What is a Registered Dietitian (RD)?
A RD is considered the expert in food and nutrition by applying evidence-based science to designing individual nutrition programs. To have this qualification, individuals must meet the education, practice, and exam requirements set by the Accreditation Council for Education in Nutrition and Dietetics and the Commission on Dietetic Registration.
How is a RD different from a Nutritionist?
The terms “dietitian” and “nutritionist” may not seem all that different but in reality, the requirements for each are very different. This phrase is a good summary: “All registered dietitians are nutritionists, but not all nutritionists are registered dietitians.”
To get the RD credential, an individual must complete a master’s degree in nutrition with standard classwork and supervised practice through an accredited internship or program. Once each of these steps is completed, individuals must pass a national credentialing exam before they can use the title of RD.
Requirements to be a nutritionist are not as specific in terms of education or supervised practice. An individual who has a bachelor’s degree in nutrition may call themself a nutritionist as well as someone who has completed a basic nutrition certificate program online. Without these standards, nutritionists are not credentialed, which can legally limit the extent of nutrition care that can be provided.
What can I expect from meeting with an RD?
The first meeting with an RD may be intimidating, especially if you have struggled with healthy eating. Expect the first appointment to last about 60 minutes and serve as an opportunity for the RD to get to know you better.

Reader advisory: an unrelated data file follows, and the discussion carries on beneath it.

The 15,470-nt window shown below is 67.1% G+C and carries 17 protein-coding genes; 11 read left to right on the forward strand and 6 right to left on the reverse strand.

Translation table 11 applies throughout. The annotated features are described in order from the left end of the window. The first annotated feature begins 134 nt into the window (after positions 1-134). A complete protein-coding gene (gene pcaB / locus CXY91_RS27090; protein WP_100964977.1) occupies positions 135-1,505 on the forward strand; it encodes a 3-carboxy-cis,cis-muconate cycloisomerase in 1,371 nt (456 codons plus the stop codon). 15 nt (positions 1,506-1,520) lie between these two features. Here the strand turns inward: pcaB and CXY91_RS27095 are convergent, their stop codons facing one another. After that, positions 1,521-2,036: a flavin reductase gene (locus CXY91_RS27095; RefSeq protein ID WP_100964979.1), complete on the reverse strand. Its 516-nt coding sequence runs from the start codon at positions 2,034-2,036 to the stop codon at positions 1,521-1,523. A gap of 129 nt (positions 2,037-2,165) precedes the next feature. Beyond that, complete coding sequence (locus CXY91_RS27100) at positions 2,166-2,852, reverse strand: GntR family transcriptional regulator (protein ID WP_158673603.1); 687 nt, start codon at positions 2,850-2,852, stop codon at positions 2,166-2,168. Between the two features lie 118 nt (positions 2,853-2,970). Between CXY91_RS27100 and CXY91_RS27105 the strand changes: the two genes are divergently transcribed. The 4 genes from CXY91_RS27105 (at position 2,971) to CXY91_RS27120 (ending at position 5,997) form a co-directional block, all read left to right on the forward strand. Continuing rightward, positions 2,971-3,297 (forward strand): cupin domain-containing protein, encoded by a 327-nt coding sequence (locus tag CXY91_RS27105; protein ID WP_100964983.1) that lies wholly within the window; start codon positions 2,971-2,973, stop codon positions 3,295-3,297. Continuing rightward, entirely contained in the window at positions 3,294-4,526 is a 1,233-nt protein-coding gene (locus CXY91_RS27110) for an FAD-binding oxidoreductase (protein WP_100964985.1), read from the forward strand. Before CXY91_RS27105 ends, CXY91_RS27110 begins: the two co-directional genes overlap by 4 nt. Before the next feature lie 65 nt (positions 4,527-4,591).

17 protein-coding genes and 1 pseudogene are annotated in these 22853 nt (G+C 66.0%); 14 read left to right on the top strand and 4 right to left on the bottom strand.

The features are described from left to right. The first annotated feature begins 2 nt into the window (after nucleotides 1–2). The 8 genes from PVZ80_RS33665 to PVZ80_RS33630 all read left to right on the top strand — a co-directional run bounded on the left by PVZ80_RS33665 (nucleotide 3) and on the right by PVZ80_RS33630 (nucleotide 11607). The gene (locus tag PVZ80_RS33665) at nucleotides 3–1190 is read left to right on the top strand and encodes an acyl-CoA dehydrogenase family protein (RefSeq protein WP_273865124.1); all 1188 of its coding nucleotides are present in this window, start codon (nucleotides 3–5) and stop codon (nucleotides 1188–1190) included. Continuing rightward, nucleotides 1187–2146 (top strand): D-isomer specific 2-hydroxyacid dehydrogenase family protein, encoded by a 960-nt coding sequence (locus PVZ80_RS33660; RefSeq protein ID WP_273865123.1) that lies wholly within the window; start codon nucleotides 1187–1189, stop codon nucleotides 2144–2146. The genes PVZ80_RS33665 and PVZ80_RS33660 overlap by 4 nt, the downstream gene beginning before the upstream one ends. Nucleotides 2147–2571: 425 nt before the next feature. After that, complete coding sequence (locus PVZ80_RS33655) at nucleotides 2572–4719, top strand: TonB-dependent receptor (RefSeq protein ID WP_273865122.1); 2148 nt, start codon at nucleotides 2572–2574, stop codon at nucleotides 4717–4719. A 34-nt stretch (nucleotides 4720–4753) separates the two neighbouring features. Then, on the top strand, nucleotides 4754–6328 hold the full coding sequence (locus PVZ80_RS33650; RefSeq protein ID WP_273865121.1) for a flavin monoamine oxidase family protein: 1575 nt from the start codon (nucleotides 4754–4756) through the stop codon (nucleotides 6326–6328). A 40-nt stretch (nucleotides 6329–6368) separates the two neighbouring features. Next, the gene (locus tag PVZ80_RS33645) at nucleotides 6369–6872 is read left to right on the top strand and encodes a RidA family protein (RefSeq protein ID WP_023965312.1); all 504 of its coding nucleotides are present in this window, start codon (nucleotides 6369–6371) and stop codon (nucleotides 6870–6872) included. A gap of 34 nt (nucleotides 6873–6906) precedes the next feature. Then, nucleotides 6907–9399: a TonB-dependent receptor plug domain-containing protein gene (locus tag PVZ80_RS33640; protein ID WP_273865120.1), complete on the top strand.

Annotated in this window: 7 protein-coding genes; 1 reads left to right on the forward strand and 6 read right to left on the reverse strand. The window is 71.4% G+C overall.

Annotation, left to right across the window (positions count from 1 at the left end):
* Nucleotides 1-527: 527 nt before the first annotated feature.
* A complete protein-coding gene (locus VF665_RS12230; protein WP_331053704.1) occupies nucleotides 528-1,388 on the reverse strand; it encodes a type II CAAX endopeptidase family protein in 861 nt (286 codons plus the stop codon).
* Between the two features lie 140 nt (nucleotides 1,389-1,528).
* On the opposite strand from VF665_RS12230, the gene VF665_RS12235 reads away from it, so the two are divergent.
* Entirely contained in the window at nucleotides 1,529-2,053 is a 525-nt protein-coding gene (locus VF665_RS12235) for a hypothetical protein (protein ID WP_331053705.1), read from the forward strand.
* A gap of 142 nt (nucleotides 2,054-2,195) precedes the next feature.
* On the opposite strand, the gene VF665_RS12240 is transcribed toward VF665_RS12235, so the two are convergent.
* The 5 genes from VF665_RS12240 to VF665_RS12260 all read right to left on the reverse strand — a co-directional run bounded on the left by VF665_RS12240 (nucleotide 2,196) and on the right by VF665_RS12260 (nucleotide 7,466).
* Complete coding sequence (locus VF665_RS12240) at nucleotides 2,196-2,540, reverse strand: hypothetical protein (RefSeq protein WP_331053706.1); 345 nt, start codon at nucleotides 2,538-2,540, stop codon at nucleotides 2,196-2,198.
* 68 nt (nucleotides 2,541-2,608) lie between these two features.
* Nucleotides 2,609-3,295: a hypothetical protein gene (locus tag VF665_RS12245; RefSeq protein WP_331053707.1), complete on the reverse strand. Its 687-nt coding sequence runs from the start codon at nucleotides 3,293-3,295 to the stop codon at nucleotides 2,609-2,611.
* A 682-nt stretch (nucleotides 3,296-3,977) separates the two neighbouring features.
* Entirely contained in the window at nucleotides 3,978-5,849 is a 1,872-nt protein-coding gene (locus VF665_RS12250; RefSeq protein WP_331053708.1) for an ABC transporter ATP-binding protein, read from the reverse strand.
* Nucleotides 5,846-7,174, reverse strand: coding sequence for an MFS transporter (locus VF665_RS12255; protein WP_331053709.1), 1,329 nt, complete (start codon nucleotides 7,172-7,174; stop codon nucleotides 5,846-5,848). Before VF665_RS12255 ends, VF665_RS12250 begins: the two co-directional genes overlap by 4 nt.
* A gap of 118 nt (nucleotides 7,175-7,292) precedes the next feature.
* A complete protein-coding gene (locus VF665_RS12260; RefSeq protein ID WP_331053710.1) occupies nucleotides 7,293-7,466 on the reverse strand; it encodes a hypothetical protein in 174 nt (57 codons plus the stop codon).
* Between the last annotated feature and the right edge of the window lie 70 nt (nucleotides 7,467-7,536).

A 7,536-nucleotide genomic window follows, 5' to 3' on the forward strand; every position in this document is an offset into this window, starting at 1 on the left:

Prior to your appointment at MCH, the RD will review your medical records. During the appointment, you will be asked questions on eating habits, sleep quality, stress level, body weight history, etc. This may include a discussion on what you hope to accomplish by meeting with the RD. A nutrition-focused physical exam will likely be conducted, this is a head-to-toe examination of your physical appearance and function to uncover any signs of malnutrition, nutrient deficiencies, or nutrient toxicities. Impressions and findings of the exam will be shared. Before you leave you will be provided with counseling and goal setting specific to your needs and you will be given time to ask questions or clarify your treatment plan. Supportive handouts may be given for you take home.
There are a variety of reasons to meet with an RD, and this expert support is valuable because of the numerous ways in which nutrition can support your overall well-being. Depending on your needs, expect at least one to two shorter follow-up visits with the RD. These sessions, often 30 minutes or less, are helpful to keep you on track with your nutrition goals and allow you to ask questions as you put into place this new lifestyle.
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